Brooklyn Nine-Nine Season 7 Episode 5 Review: Debbie

Vanessa Bayer's oddball Debbie takes center stage in a funny, but uneven episode of Brooklyn Nine-Nine.

Brooklyn Nine-Nine Season 7 Episode 5 Review: Debbie
BROOKLYN NINE-NINE -- "Debbie" -- Episode 705 -- Pictured: (l-r) Vanessa Bayer as Debbie Fogel, Stephanie Beatriz as Rosa Diaz, Andre Braugher as Raymond Holt -- (Photo by: John P. Fleenor/NBC) Photo: NBC

This Brooklyn Nine-Nine review contains spoilers.

Brooklyn Nine-Nine Season 7 Episode 5

Considering how funny I’ve found Vanessa Bayer as Debbie in her other appearances this season on Brooklyn Nine-Nine, you would think “Debbie,” in which Debbie becomes a coked-up antagonist to Jake and Rosa, would have been right up my alley, but somehow the episode slightly misses the mark. There’s plenty of laughs and even a solid emotional moment poignantly delivered by Stephanie Beatriz, but overall the episode never really gets going. Perhaps it’s because Debbie’s meek delivery was such a part of her oddness and it was completely erased once she did a couple of toots, but I suspect it’s because the writers forgot how they had success with the character in the past.

I understand the inclination to have Debbie interact with different characters, but Debbie worked so well paired with Holt, with her believing obliviously that she was showing him the ropes, and Charles, who came across as a charismatic winner when paired next to someone as hilariously inept as Debbie. Instead of leaning on those tested dynamics, Holt and Charles are sidelined in a thread bare B-plot that mostly just exists to point out how big of nerds Amy and Holt are (though I am a sucker for those jokes, I got a big laugh at Amy revealing she had several gay boyfriends in college).

Another problem with the episode is that there isn’t a very clear moral to the story. Jake goes along with a wildly dangerous and unprepared sting operation because he’s operating under the belief that Debbie is a good person who made a bad decision? His real desire is to go for the bigger target in the sting, what does Debbie being a good person have to do with that? On the opposite side is Rosa, who thinks bad decisions should define people, despite her own troubled past.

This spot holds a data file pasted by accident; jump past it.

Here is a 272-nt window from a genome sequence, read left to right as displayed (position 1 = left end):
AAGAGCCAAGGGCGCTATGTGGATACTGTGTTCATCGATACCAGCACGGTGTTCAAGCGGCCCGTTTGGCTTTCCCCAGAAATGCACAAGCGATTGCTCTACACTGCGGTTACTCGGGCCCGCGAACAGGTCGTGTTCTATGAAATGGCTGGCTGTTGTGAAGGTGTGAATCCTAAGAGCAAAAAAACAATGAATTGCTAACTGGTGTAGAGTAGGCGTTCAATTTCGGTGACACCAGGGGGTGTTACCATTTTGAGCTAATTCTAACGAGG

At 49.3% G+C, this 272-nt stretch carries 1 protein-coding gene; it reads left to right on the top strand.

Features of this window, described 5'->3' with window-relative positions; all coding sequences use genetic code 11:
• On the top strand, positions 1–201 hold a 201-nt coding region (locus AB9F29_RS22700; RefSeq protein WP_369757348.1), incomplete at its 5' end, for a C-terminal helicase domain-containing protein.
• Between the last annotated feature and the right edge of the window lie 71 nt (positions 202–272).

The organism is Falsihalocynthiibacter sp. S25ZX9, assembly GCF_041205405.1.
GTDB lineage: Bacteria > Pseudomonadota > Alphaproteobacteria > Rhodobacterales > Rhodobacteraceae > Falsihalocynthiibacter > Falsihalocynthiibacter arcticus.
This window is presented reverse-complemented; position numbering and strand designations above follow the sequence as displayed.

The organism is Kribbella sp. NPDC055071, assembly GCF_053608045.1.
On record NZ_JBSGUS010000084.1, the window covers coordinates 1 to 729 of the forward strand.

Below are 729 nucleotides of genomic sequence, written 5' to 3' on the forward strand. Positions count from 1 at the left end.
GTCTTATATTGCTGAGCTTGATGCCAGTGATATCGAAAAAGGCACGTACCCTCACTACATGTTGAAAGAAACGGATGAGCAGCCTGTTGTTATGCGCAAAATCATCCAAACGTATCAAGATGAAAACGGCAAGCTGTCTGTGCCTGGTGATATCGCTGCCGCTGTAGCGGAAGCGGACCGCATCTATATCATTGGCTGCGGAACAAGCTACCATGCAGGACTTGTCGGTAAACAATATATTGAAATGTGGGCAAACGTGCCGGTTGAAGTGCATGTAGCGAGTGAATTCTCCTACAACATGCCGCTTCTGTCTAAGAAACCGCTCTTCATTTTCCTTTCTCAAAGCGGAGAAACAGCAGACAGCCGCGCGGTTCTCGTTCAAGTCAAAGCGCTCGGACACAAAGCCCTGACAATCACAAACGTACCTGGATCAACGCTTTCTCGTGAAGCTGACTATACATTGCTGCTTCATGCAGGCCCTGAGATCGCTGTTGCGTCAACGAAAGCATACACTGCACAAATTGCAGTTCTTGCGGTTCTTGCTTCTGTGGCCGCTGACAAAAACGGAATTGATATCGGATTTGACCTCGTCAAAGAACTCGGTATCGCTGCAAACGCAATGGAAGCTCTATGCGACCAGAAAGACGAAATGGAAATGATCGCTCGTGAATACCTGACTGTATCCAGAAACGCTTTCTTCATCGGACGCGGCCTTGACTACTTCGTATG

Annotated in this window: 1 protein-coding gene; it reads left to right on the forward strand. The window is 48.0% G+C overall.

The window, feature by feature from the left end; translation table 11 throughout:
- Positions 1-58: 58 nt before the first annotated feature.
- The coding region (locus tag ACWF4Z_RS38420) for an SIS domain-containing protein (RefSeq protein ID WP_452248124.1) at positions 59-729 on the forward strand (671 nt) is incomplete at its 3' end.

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Now, when Rosa changes her mind after seeing how poorly Debbie’s mom treats her, it’s actually an affecting moment, mostly because Stephanie Beatriz is a talented actress. Rosa getting emotional or acting against her hardened, badass persona is one of Brooklyn Nine-Nine’s greatest tricks, and they’ve played the card well in back-to-back episodes, but it still doesn’t help excuse the poorly constructed plan that Jake and Rosa execute. This is the latest example of many this season in which Jake has made irrational choices, been called out on the choices, and preceded to barrel ahead anyway. We just had a previous installment talking about how much Jake has matured since the early days, so why is he acting so foolish throughout the season’s first five episodes? 

Still, I hope this isn’t the last we see of Debbie. In the same way you could tell that the writers clearly loved writing Gina-isms, it’s obvious that they love coming up with weird, pathetic details about Debbie’s life. From the feline cruise, to the oddly specific 101 Dalmatians references, Debbie is an odd delight, and I wouldn’t mind seeing how she’s adapting to life behind bars.

Brooklyn Nine-Nine has been solid, if not stellar in its seventh season and second on NBC. So far there’s been nothing that would crack our list of the all-time best episodes. There’s still plenty of time though, and given the show’s track record, I’m sure a classic will pop up here soon.

Rating:

3.5 out of 5